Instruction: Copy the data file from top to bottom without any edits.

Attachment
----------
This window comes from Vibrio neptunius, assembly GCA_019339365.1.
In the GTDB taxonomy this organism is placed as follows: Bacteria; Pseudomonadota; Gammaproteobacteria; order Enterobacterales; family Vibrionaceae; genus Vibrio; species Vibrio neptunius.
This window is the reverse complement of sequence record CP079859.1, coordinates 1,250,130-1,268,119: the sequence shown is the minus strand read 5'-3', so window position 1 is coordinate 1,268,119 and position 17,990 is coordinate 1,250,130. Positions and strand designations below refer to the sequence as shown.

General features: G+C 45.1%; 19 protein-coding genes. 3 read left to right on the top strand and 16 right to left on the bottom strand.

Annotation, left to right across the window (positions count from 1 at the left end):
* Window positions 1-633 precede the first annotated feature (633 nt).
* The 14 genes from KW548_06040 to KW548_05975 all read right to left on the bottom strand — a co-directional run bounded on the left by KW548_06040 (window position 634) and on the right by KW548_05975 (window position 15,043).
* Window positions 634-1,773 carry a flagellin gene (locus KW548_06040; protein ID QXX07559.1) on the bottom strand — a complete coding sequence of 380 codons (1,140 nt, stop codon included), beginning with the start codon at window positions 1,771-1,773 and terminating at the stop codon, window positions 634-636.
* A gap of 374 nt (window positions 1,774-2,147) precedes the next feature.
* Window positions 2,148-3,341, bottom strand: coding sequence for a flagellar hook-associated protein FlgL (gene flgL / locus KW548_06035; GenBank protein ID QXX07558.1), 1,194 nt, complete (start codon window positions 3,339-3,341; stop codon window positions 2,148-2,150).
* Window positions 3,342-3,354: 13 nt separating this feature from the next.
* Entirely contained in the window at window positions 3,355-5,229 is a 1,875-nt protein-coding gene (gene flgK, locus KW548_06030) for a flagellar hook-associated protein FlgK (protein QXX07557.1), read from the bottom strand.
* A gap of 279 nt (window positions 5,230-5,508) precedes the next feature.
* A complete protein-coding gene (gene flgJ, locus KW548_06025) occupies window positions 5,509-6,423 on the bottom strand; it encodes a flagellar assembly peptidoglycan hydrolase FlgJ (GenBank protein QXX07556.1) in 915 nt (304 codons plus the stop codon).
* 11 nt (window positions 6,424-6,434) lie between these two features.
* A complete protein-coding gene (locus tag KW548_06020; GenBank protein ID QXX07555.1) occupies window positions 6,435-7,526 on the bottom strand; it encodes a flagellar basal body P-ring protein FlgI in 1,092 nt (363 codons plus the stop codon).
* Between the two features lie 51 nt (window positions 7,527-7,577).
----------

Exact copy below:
This window comes from Vibrio neptunius, assembly GCA_019339365.1.
In the GTDB taxonomy this organism is placed as follows: Bacteria; Pseudomonadota; Gammaproteobacteria; order Enterobacterales; family Vibrionaceae; genus Vibrio; species Vibrio neptunius.
This window is the reverse complement of sequence record CP079859.1, coordinates 1,250,130-1,268,119: the sequence shown is the minus strand read 5'-3', so window position 1 is coordinate 1,268,119 and position 17,990 is coordinate 1,250,130. Positions and strand designations below refer to the sequence as shown.

General features: G+C 45.1%; 19 protein-coding genes. 3 read left to right on the top strand and 16 right to left on the bottom strand.

Annotation, left to right across the window (positions count from 1 at the left end):
* Window positions 1-633 precede the first annotated feature (633 nt).
* The 14 genes from KW548_06040 to KW548_05975 all read right to left on the bottom strand — a co-directional run bounded on the left by KW548_06040 (window position 634) and on the right by KW548_05975 (window position 15,043).
* Window positions 634-1,773 carry a flagellin gene (locus KW548_06040; protein ID QXX07559.1) on the bottom strand — a complete coding sequence of 380 codons (1,140 nt, stop codon included), beginning with the start codon at window positions 1,771-1,773 and terminating at the stop codon, window positions 634-636.
* A gap of 374 nt (window positions 1,774-2,147) precedes the next feature.
* Window positions 2,148-3,341, bottom strand: coding sequence for a flagellar hook-associated protein FlgL (gene flgL / locus KW548_06035; GenBank protein ID QXX07558.1), 1,194 nt, complete (start codon window positions 3,339-3,341; stop codon window positions 2,148-2,150).
* Window positions 3,342-3,354: 13 nt separating this feature from the next.
* Entirely contained in the window at window positions 3,355-5,229 is a 1,875-nt protein-coding gene (gene flgK, locus KW548_06030) for a flagellar hook-associated protein FlgK (protein QXX07557.1), read from the bottom strand.
* A gap of 279 nt (window positions 5,230-5,508) precedes the next feature.
* A complete protein-coding gene (gene flgJ, locus KW548_06025) occupies window positions 5,509-6,423 on the bottom strand; it encodes a flagellar assembly peptidoglycan hydrolase FlgJ (GenBank protein QXX07556.1) in 915 nt (304 codons plus the stop codon).
* 11 nt (window positions 6,424-6,434) lie between these two features.
* A complete protein-coding gene (locus tag KW548_06020; GenBank protein ID QXX07555.1) occupies window positions 6,435-7,526 on the bottom strand; it encodes a flagellar basal body P-ring protein FlgI in 1,092 nt (363 codons plus the stop codon).
* Between the two features lie 51 nt (window positions 7,527-7,577).